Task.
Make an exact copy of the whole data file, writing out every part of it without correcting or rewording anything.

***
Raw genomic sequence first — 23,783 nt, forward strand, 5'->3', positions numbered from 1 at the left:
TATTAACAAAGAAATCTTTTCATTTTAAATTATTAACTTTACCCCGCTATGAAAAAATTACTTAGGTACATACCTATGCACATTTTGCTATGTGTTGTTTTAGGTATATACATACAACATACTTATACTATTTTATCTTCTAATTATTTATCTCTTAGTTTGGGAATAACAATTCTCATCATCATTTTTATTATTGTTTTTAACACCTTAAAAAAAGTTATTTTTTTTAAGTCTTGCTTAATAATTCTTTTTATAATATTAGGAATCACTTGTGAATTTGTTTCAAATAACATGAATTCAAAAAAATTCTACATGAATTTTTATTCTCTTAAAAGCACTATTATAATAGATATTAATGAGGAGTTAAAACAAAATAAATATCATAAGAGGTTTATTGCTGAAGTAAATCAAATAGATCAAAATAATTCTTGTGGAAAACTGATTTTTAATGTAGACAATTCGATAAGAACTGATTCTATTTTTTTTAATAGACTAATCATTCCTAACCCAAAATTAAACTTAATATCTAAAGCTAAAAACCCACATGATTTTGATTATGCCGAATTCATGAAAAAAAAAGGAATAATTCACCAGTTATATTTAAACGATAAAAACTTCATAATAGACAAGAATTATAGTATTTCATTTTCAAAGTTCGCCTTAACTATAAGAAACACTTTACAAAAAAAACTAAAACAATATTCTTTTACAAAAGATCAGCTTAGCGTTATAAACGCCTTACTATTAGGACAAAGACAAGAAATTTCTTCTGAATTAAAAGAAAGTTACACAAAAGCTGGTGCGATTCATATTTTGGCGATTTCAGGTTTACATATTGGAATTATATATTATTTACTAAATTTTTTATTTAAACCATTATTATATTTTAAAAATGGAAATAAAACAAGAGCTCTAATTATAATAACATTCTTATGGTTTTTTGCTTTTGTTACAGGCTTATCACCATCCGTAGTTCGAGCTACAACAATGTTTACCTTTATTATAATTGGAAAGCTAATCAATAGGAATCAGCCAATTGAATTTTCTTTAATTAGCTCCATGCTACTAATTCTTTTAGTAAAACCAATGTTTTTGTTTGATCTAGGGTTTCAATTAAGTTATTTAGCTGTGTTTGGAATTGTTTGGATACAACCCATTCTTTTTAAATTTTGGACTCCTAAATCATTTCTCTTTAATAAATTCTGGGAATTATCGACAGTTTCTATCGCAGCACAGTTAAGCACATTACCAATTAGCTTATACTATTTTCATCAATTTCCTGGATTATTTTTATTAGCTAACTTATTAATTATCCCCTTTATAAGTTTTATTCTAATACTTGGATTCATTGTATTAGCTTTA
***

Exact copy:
Raw genomic sequence first — 23,783 nt, forward strand, 5'->3', positions numbered from 1 at the left:
TATTAACAAAGAAATCTTTTCATTTTAAATTATTAACTTTACCCCGCTATGAAAAAATTACTTAGGTACATACCTATGCACATTTTGCTATGTGTTGTTTTAGGTATATACATACAACATACTTATACTATTTTATCTTCTAATTATTTATCTCTTAGTTTGGGAATAACAATTCTCATCATCATTTTTATTATTGTTTTTAACACCTTAAAAAAAGTTATTTTTTTTAAGTCTTGCTTAATAATTCTTTTTATAATATTAGGAATCACTTGTGAATTTGTTTCAAATAACATGAATTCAAAAAAATTCTACATGAATTTTTATTCTCTTAAAAGCACTATTATAATAGATATTAATGAGGAGTTAAAACAAAATAAATATCATAAGAGGTTTATTGCTGAAGTAAATCAAATAGATCAAAATAATTCTTGTGGAAAACTGATTTTTAATGTAGACAATTCGATAAGAACTGATTCTATTTTTTTTAATAGACTAATCATTCCTAACCCAAAATTAAACTTAATATCTAAAGCTAAAAACCCACATGATTTTGATTATGCCGAATTCATGAAAAAAAAAGGAATAATTCACCAGTTATATTTAAACGATAAAAACTTCATAATAGACAAGAATTATAGTATTTCATTTTCAAAGTTCGCCTTAACTATAAGAAACACTTTACAAAAAAAACTAAAACAATATTCTTTTACAAAAGATCAGCTTAGCGTTATAAACGCCTTACTATTAGGACAAAGACAAGAAATTTCTTCTGAATTAAAAGAAAGTTACACAAAAGCTGGTGCGATTCATATTTTGGCGATTTCAGGTTTACATATTGGAATTATATATTATTTACTAAATTTTTTATTTAAACCATTATTATATTTTAAAAATGGAAATAAAACAAGAGCTCTAATTATAATAACATTCTTATGGTTTTTTGCTTTTGTTACAGGCTTATCACCATCCGTAGTTCGAGCTACAACAATGTTTACCTTTATTATAATTGGAAAGCTAATCAATAGGAATCAGCCAATTGAATTTTCTTTAATTAGCTCCATGCTACTAATTCTTTTAGTAAAACCAATGTTTTTGTTTGATCTAGGGTTTCAATTAAGTTATTTAGCTGTGTTTGGAATTGTTTGGATACAACCCATTCTTTTTAAATTTTGGACTCCTAAATCATTTCTCTTTAATAAATTCTGGGAATTATCGACAGTTTCTATCGCAGCACAGTTAAGCACATTACCAATTAGCTTATACTATTTTCATCAATTTCCTGGATTATTTTTATTAGCTAACTTATTAATTATCCCCTTTATAAGTTTTATTCTAATACTTGGATTCATTGTATTAGCTTTA